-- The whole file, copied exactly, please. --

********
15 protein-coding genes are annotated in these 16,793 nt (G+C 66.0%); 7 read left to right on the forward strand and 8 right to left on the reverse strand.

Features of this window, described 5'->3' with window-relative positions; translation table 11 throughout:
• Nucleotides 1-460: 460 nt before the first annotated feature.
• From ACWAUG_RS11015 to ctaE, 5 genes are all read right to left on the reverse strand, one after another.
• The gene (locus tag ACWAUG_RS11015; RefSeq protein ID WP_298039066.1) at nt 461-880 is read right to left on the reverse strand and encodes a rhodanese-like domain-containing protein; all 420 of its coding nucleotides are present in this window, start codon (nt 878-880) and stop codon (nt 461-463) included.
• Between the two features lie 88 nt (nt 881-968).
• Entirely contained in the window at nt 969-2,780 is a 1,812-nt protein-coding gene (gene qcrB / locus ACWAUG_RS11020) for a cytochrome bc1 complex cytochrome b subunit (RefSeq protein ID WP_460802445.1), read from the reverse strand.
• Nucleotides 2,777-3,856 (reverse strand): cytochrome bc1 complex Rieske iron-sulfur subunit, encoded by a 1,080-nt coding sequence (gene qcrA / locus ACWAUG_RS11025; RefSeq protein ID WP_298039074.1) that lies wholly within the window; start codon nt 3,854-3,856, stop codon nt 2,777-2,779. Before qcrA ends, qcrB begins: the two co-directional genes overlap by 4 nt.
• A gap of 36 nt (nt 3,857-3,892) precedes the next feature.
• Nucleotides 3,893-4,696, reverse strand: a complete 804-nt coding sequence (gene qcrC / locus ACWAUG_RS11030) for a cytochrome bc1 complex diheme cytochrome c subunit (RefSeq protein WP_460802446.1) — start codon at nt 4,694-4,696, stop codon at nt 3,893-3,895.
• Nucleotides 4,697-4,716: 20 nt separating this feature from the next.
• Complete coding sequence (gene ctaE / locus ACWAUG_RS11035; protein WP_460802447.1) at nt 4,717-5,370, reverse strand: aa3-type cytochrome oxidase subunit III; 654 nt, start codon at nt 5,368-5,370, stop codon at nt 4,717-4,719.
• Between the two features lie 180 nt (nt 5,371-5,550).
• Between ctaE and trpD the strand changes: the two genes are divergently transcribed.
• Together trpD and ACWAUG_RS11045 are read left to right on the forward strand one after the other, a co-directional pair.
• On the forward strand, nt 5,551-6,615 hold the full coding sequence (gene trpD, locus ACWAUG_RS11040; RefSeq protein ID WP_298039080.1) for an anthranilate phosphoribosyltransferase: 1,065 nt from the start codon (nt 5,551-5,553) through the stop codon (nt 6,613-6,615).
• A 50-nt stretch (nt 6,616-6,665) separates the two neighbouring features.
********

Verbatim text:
15 protein-coding genes are annotated in these 16,793 nt (G+C 66.0%); 7 read left to right on the forward strand and 8 right to left on the reverse strand.

Features of this window, described 5'->3' with window-relative positions; translation table 11 throughout:
• Nucleotides 1-460: 460 nt before the first annotated feature.
• From ACWAUG_RS11015 to ctaE, 5 genes are all read right to left on the reverse strand, one after another.
• The gene (locus tag ACWAUG_RS11015; RefSeq protein ID WP_298039066.1) at nt 461-880 is read right to left on the reverse strand and encodes a rhodanese-like domain-containing protein; all 420 of its coding nucleotides are present in this window, start codon (nt 878-880) and stop codon (nt 461-463) included.
• Between the two features lie 88 nt (nt 881-968).
• Entirely contained in the window at nt 969-2,780 is a 1,812-nt protein-coding gene (gene qcrB / locus ACWAUG_RS11020) for a cytochrome bc1 complex cytochrome b subunit (RefSeq protein ID WP_460802445.1), read from the reverse strand.
• Nucleotides 2,777-3,856 (reverse strand): cytochrome bc1 complex Rieske iron-sulfur subunit, encoded by a 1,080-nt coding sequence (gene qcrA / locus ACWAUG_RS11025; RefSeq protein ID WP_298039074.1) that lies wholly within the window; start codon nt 3,854-3,856, stop codon nt 2,777-2,779. Before qcrA ends, qcrB begins: the two co-directional genes overlap by 4 nt.
• A gap of 36 nt (nt 3,857-3,892) precedes the next feature.
• Nucleotides 3,893-4,696, reverse strand: a complete 804-nt coding sequence (gene qcrC / locus ACWAUG_RS11030) for a cytochrome bc1 complex diheme cytochrome c subunit (RefSeq protein WP_460802446.1) — start codon at nt 4,694-4,696, stop codon at nt 3,893-3,895.
• Nucleotides 4,697-4,716: 20 nt separating this feature from the next.
• Complete coding sequence (gene ctaE / locus ACWAUG_RS11035; protein WP_460802447.1) at nt 4,717-5,370, reverse strand: aa3-type cytochrome oxidase subunit III; 654 nt, start codon at nt 5,368-5,370, stop codon at nt 4,717-4,719.
• Between the two features lie 180 nt (nt 5,371-5,550).
• Between ctaE and trpD the strand changes: the two genes are divergently transcribed.
• Together trpD and ACWAUG_RS11045 are read left to right on the forward strand one after the other, a co-directional pair.
• On the forward strand, nt 5,551-6,615 hold the full coding sequence (gene trpD, locus ACWAUG_RS11040; RefSeq protein ID WP_298039080.1) for an anthranilate phosphoribosyltransferase: 1,065 nt from the start codon (nt 5,551-5,553) through the stop codon (nt 6,613-6,615).
• A 50-nt stretch (nt 6,616-6,665) separates the two neighbouring features.